Pilot Client and other News

Pilot Client and other News

As noted in our last blog, work is progressing on IVAC2, adding some additional small features and improvements. However, we recognise that many of the “big” features we want to add are impracticable or impossible to add without changes to the underlying server infrastructure. So that is what we are  now working on!

Server Changes

Current servers run using the FSD (Flight Simulation Daemon) at their heart, which is a protocol and server software that was first designed around 20 years ago. It has stood the test of time really well, and whilst it could be extended and adapted, we feel that the time has come to move to a more modern server architecture that allows far more flexibility in the clients which are connecting to it.

One of the things we are particularly mindful of, is that with a complex server environment any little change to the software can have potential unexpected consequences with a very large number of simultaneous connections. Bottlenecks, or even “Deadlocks” can occur which are not immediately apparent under the typical testing scenario of a handful of clients connecting to the network. Naturally we are unable/unwilling to expose the operational network to any risk of instability due to testing server changes, so we have our own test network environment now operational which we can trial server software changes.

But how do we test with thousands of connections to make sure that no unexpected consequences occur when things get busy?

Artificial Intelligence

This is where we can use our Artificial Intelligence capability to generate realistic traffic on the test network. Unlike the previous HAL which was used on the IVAO training server, our new AI allows realistic flight schedules, flightplans, routes including SIDs and STARs, and various other enhancements. We are using multiple IVAC2 connections to test interaction with ATC; the AI has the capability to understand the CPDLC messages generated by IVAC2. In the near future the test environment will be extended to also include AI ATC so that we can better test the interaction between large volumes of pilot and controller clients.

We have already had the server running with in excess of 1000 AI pilot connections, and can use this as a benchmark to test the performance of the servers before and after any changes.

Here is a screen-shot from a recent test session with the AI traffic, arranged with the generous assistance of controllers from the United Kingdom data-preparation team:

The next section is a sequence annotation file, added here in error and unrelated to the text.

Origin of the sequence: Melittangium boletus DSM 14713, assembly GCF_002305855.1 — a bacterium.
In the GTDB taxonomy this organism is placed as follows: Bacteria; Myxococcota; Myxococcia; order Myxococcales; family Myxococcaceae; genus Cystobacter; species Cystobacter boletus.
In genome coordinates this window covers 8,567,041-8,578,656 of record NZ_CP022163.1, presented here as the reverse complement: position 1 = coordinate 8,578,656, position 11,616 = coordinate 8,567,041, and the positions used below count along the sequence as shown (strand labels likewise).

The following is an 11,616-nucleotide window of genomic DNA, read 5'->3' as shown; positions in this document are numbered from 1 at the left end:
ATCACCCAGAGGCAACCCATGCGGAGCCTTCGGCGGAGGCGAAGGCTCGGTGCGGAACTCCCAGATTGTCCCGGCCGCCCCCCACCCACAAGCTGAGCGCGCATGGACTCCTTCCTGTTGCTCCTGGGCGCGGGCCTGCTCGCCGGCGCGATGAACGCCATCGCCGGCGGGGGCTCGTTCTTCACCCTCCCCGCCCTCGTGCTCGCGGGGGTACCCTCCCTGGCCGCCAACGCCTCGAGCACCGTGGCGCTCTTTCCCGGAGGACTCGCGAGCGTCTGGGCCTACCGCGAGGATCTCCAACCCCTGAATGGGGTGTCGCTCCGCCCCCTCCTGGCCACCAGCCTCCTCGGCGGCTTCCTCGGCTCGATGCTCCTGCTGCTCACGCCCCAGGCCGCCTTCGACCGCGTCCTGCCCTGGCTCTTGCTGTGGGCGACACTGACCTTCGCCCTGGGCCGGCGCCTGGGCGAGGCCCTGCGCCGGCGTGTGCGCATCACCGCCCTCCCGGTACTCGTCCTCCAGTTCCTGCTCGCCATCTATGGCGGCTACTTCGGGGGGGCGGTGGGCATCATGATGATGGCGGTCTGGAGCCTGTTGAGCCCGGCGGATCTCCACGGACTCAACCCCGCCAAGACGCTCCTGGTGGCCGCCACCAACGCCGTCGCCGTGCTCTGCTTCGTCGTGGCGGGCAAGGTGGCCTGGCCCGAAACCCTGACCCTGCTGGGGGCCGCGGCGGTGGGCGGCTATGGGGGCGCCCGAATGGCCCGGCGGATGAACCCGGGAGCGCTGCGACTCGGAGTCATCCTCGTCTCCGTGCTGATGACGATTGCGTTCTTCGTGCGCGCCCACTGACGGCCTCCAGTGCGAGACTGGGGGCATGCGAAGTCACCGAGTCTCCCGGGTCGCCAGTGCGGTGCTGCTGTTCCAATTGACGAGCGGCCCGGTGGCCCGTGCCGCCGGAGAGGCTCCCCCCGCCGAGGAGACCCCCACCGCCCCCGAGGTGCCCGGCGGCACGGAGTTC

In the near future we will be opening-up access to the test server to members of our DP teams, so that they can better test their FIR definitions, particularly  the behaviour of labels, with realistic traffic.

Pilot Client

The other reason we need to change the server infrastructure is to enable the many new features that we want to add in to the new pilot client, which we are now working on.

Our aim is to produce a pilot client that is cross-platform (Windows/Mac/Linux), cross-simulator (FSX/P3D/X-Plane), and should use dynamic models which can be download on-the-fly rather than needing a huge library downloading/installing at the start. We are aiming that it should “just work” rather than requiring any complicated or time-consuming configuration, in much the same way that IVAC2 works by downloading data prepared by local expert users so that everything is automatic in normal use.

This is by no means a simple or quick task, and will inevitably involve significant changes to the MTL as well. As some may have noticed, the current MTL models do not work properly in P3Dv4 as that sim no longer includes support for the old-format models that were included in Microsoft FS9. There is no simple conversion process, even if permission was given by all the individual copyright holder of the original MTL FS9 models. Part of our work will be in creating the various infrastructure and tools needed for a community portal used to maintain the models and re-paints (in much the same way that the Data Preparation portal allows FIR teams to contribute radar data).

Next?

We have a busy time ahead of us over the next few months. We’ll try to bring you occasional updates, progress-reports, and screen-shots when possible!

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